The Home + Garden Show, which runs through Sunday, is like the Parade of Homes: Some people get enthused by bright, new and often pricey ideas, and some come away a bit depressed over homes and gadgets they’ll never have.
The tradition of inspiration and disappointment isn’t a new one. It goes back 100 years or more. An ad in the Minneapolis Morning Tribune for the 1922 Building Show boasted of 250 exhibits of “Equal Interest to the Owner of a Bungalow or a Skyscraper.”
The newspapers of the day, which were given to boosterism, declared it a smashing success and proof of our city’s boundless vitality.
Held at the fortress-like Kenwood Armory, the show attracted 20,492, who milled around, looking at the innovations of the day.
The Minneapolis Morning Tribune related the details of one marvel: “Much interest is being manifested by prospective builders in the 16-inch-long and eight-inch-high cement block which is being exhibited in the booth of the Minnesota Cement Block and Tile Association.”
There were also mentions of shingles and paint, and the popular “cabinet ironing board,” which one presumes was a board that tucked away in the wall like a Murphy bed. But the star of the show was the new high-tech idea that had everyone buzzing.
Minneapolis had had electricity since the hydroelectric power was turned on in 1882. But it took a while. To build out the grid, to bring electricity into homes. And it took a while to convince some people to dump the oil lamp and the icebox.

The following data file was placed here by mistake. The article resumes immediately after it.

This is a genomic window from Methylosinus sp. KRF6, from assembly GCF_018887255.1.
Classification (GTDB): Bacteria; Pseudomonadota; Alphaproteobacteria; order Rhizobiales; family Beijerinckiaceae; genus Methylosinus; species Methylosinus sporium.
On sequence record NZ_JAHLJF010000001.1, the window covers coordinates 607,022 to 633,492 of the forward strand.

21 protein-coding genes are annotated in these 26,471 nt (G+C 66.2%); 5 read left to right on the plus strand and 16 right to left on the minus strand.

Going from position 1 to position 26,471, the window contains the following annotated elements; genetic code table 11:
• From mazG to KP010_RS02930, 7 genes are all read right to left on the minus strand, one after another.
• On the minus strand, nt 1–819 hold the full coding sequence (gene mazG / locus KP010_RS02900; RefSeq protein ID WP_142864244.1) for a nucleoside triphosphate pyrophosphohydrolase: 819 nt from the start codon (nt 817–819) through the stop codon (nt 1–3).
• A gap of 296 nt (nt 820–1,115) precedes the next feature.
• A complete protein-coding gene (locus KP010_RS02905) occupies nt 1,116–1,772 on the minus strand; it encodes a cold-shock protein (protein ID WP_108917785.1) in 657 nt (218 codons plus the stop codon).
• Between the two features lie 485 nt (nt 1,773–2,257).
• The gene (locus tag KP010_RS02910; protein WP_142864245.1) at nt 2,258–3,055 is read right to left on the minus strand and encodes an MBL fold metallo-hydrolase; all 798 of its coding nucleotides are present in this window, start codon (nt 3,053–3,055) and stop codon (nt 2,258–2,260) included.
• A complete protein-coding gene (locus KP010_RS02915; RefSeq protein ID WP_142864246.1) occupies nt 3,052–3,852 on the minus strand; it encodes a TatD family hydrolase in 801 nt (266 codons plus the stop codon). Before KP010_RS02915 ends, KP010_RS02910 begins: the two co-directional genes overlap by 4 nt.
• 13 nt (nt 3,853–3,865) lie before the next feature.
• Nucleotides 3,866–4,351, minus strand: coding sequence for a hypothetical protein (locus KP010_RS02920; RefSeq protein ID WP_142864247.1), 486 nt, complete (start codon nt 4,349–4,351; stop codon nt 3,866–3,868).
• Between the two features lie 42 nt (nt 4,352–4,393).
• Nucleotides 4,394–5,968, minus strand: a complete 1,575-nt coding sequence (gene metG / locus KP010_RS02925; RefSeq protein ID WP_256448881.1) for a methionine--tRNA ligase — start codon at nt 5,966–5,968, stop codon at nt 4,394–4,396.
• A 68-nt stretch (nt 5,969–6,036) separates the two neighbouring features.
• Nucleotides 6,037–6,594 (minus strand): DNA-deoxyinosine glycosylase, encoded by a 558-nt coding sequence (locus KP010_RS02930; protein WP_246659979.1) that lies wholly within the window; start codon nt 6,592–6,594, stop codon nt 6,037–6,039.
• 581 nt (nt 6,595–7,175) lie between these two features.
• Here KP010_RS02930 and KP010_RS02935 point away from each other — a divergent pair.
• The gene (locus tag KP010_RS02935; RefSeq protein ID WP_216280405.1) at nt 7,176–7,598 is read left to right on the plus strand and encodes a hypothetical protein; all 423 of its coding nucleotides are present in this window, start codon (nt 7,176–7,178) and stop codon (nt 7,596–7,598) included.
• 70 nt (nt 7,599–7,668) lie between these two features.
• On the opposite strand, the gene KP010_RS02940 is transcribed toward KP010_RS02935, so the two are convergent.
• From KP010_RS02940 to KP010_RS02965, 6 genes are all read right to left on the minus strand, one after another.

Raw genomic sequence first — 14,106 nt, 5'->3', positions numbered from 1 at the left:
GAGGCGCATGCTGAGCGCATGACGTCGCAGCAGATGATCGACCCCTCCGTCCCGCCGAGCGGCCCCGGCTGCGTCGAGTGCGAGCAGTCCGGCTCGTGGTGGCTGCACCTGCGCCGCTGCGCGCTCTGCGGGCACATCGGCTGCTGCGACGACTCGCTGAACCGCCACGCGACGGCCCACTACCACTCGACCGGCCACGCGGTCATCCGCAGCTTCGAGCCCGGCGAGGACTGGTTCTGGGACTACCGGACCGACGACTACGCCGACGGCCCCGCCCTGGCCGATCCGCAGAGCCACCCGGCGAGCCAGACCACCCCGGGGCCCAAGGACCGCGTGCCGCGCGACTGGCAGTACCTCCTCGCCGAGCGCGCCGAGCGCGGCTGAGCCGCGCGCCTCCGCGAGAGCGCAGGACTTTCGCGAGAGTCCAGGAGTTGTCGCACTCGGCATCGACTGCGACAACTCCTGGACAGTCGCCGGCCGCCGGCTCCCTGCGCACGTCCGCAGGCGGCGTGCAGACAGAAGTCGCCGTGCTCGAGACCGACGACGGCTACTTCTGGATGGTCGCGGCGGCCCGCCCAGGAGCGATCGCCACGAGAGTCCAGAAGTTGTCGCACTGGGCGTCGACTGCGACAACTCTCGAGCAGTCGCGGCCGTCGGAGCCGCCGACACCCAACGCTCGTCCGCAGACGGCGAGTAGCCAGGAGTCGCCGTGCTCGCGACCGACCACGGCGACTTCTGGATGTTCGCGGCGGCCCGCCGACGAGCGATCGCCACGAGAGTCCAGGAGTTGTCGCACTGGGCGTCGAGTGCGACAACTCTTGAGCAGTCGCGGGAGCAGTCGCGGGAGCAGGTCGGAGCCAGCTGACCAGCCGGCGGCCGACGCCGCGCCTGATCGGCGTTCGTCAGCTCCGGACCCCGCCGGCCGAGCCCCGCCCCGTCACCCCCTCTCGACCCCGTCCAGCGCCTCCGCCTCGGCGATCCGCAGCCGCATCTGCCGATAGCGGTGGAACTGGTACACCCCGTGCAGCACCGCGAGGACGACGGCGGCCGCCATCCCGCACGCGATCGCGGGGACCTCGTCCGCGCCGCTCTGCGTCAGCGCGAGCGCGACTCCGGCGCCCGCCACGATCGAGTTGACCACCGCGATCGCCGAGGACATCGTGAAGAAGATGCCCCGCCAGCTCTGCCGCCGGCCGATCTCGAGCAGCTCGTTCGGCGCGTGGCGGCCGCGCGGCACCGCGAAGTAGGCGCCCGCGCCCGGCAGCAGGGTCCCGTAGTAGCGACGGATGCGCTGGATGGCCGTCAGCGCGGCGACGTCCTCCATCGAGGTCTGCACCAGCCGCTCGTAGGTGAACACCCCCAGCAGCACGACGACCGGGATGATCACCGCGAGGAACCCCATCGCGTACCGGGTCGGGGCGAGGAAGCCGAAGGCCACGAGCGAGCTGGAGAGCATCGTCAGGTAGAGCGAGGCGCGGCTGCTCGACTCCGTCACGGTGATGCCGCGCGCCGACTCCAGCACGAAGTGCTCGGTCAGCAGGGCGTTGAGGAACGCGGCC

Wiring a home was one of the show’s prizes, according to a news item from the show. “The Association of Electrical Contractors and Dealers, each of whom is an ‘electragist,’ a copyrighted designation, will wire free of charge a new home after the close of the building show.” There was a drawing for a $75 credit for hooking up “an old and unwired home.”
The trade journal “Electrical Merchandising,” house organ of the electragists, had pages of ads for items people could plug into their new sockets: an electrically lighted vanity case, an electric clothes dryer. And, of course, the radio.
If the ads and trade journals were laudatory, consider Polly.
The Minneapolis Morning Tribune had a writer named Edith Shedlove, who went by the pen name of “Pollyanna.”
She appeared in the pages to promote home shows, auto shows or wonderful new things you could buy in the stores downtown. A chatty booster, a la Barbara Flanagan, Polly loved the building show, of course, and paid particular attention to domestic innovations.
“Electricity is fascinating to everyone,” she wrote, “and so Pollyanna found charms plentiful when she visited at the Minneapolis General Electric Company’s exhibit.” She praised the Hotpoint Hughes Electric stove as an example of “The Latest Strides Made in Electricity,” and assured the ladies of town that everyone would not only want to see one, but would want to own one.
She was probably right.
After all, stores had opened downtown with big windows, electrically lit, showing all the lovely new lamps you could have. No more wicks, no more smoke, and all these chic new modern styles.
Innovation, conspicuous consumption, capitalism: 1922’s home show would have been familiar to us all.